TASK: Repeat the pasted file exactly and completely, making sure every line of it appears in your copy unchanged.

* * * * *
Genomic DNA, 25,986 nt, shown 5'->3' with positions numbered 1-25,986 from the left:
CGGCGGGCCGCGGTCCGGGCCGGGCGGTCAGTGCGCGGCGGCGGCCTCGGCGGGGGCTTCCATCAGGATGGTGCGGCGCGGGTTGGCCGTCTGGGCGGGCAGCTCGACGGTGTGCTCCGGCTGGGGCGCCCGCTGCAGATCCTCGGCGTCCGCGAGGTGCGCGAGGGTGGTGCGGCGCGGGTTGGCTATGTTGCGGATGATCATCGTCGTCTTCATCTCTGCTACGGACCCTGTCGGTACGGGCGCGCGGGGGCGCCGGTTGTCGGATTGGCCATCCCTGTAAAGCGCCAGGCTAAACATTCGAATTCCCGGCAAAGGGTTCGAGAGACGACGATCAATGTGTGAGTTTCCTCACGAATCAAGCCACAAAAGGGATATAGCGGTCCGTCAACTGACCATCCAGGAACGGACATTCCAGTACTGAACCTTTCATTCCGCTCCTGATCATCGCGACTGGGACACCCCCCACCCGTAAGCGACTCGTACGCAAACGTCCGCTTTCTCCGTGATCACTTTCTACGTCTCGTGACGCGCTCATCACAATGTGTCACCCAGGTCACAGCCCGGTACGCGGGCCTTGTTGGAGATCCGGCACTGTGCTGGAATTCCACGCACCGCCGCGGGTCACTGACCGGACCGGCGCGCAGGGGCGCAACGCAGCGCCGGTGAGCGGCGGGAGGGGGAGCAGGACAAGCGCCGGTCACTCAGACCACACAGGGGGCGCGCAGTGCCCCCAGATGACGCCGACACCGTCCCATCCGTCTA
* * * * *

Genomic DNA, 25,986 nt, shown 5'->3' with positions numbered 1-25,986 from the left:
CGGCGGGCCGCGGTCCGGGCCGGGCGGTCAGTGCGCGGCGGCGGCCTCGGCGGGGGCTTCCATCAGGATGGTGCGGCGCGGGTTGGCCGTCTGGGCGGGCAGCTCGACGGTGTGCTCCGGCTGGGGCGCCCGCTGCAGATCCTCGGCGTCCGCGAGGTGCGCGAGGGTGGTGCGGCGCGGGTTGGCTATGTTGCGGATGATCATCGTCGTCTTCATCTCTGCTACGGACCCTGTCGGTACGGGCGCGCGGGGGCGCCGGTTGTCGGATTGGCCATCCCTGTAAAGCGCCAGGCTAAACATTCGAATTCCCGGCAAAGGGTTCGAGAGACGACGATCAATGTGTGAGTTTCCTCACGAATCAAGCCACAAAAGGGATATAGCGGTCCGTCAACTGACCATCCAGGAACGGACATTCCAGTACTGAACCTTTCATTCCGCTCCTGATCATCGCGACTGGGACACCCCCCACCCGTAAGCGACTCGTACGCAAACGTCCGCTTTCTCCGTGATCACTTTCTACGTCTCGTGACGCGCTCATCACAATGTGTCACCCAGGTCACAGCCCGGTACGCGGGCCTTGTTGGAGATCCGGCACTGTGCTGGAATTCCACGCACCGCCGCGGGTCACTGACCGGACCGGCGCGCAGGGGCGCAACGCAGCGCCGGTGAGCGGCGGGAGGGGGAGCAGGACAAGCGCCGGTCACTCAGACCACACAGGGGGCGCGCAGTGCCCCCAGATGACGCCGACACCGTCCCATCCGTCTA